Cardinal Francesco Coccopalmerio, President of the Pontifical Council for Legislative Texts, has turned 75, the age of retirement. A recent rescript made even more stringent the requirement for people who reach the age limit to leave their posts. Coccopalmerio has become one of the most active supporters of Pope Francis’ line, and he also authored a debatet proposal for curial reform, with no results. His appointment in the College will give him an excuse to remain in Rome. Some people are even talking about the possible abolition of the Pontifical Council he currently heads: it was needed to respond to juridical questions that arose after the Second Vatican Council, but in Pope Francis’ era it is said it is no longer considered necessary.
Another member of the College is Bishop Juan Arrieta Ochoa de Chinchetru, number two at Legislative Texts. At the beginning of Pope Francis’ pontificate, he seemed to be a rising star, and sources maintain that he was entrusted with drafting the Chirograph through which the Pope established the Pontifical Commission for Reference concerning the IOR (the so-called Vatican Bank), where he has served as secretary. Arrieta seemed to be up for an important post in the Curia, and perhaps he will make the cut. At the moment, however, it is unlikely that that he will do so.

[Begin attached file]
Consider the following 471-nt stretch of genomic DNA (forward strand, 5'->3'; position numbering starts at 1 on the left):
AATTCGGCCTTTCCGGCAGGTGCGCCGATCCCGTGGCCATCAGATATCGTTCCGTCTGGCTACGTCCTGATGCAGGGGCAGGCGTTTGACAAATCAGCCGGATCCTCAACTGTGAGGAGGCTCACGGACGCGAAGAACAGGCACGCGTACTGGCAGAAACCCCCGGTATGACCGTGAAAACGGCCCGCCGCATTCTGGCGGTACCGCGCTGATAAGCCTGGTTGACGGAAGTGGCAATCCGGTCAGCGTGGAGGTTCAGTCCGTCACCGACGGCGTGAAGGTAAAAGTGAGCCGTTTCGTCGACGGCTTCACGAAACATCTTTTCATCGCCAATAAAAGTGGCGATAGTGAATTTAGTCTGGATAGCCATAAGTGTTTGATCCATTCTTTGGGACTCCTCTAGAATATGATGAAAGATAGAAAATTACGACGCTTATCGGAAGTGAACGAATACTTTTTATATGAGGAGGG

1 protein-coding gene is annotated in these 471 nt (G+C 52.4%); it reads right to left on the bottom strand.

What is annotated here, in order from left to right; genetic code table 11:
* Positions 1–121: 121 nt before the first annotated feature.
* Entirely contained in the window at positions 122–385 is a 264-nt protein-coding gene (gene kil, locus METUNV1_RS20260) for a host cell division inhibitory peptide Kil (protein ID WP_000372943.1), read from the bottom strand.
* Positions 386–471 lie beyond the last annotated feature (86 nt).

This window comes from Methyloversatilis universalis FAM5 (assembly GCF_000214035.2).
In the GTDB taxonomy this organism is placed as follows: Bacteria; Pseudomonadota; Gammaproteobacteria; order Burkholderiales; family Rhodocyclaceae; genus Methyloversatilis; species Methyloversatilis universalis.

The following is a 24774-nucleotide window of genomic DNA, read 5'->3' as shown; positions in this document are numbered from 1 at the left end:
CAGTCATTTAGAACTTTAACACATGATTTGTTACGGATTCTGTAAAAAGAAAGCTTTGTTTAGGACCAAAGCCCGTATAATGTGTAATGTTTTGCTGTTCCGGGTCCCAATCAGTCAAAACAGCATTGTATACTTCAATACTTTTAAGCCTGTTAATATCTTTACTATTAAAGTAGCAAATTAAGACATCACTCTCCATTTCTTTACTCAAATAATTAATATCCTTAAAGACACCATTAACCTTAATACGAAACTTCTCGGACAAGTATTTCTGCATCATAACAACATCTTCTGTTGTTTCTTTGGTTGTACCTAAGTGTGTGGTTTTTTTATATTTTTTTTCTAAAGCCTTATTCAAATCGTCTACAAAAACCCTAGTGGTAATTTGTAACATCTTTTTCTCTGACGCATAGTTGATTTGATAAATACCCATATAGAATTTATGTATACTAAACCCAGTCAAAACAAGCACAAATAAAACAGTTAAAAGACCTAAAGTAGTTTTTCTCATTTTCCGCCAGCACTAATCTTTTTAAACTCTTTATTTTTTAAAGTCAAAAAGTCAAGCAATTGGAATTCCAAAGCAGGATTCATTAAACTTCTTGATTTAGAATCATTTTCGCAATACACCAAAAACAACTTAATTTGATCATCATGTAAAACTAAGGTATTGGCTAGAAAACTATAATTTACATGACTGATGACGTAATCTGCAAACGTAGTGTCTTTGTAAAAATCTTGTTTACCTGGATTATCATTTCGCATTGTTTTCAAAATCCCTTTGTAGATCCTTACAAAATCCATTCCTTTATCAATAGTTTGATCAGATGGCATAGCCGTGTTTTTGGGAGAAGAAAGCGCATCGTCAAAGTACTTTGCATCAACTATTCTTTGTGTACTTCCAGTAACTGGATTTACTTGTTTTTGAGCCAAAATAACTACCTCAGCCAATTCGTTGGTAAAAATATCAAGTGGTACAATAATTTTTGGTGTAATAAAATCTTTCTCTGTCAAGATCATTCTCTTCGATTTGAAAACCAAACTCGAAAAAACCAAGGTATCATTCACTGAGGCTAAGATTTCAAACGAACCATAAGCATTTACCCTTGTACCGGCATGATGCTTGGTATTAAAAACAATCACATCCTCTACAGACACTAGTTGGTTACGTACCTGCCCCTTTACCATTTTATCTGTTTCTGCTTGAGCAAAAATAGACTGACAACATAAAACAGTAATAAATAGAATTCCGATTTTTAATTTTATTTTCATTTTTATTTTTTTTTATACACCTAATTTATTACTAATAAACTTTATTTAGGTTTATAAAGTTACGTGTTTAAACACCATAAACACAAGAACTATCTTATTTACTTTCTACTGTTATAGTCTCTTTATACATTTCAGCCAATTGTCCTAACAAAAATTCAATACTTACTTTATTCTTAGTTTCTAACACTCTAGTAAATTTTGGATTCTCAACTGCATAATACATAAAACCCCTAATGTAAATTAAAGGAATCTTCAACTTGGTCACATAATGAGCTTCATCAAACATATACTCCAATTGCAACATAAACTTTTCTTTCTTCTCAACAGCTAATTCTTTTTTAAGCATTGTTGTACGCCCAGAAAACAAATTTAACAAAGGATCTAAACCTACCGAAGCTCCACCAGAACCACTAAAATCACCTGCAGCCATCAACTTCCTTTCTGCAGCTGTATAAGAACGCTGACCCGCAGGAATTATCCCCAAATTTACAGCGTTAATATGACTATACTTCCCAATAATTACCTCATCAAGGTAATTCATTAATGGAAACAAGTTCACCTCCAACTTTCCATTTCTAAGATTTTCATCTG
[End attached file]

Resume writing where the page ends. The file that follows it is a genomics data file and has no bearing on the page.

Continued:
Cardinal Zenon Grocholewski is currently Prefect of the Congregation for Catholic Education. He turned 75 and is going to retire. He did not invite the sympathy of “Francis’ world” when he strongly opposed Kasper’s line at the recent synod of bishops. According to rumors, he will be soon be replaced by Victor Fernandez, Rector of the Catholic University of Argentina and Pope Francis’ ghostwriter.
Cardinal Attilio Nicora and Archbishop Giorgio Corbellini are respectively member and supplementary member of the new College. The first lost the battle over financial reform in the Holy See. The initial version of the Vatican’s anti-money laundering law focused too much on Nicora himself, given that he was then considered a guarantor by the Vatican’s Italian financial partners. At the time, however, the Vatican was confronted with an emergency created both by an investigation of its finances that the Italian state prosecutor had opened and by the requirement that it satisfy the terms of a Monetary Convention it signed with Europe in 2009. The Holy See then changed the law, made it conform to international standards, built a financial system that enjoyed Europe’s support and produced the first ever Vatican regulation on financial oversight, published last week.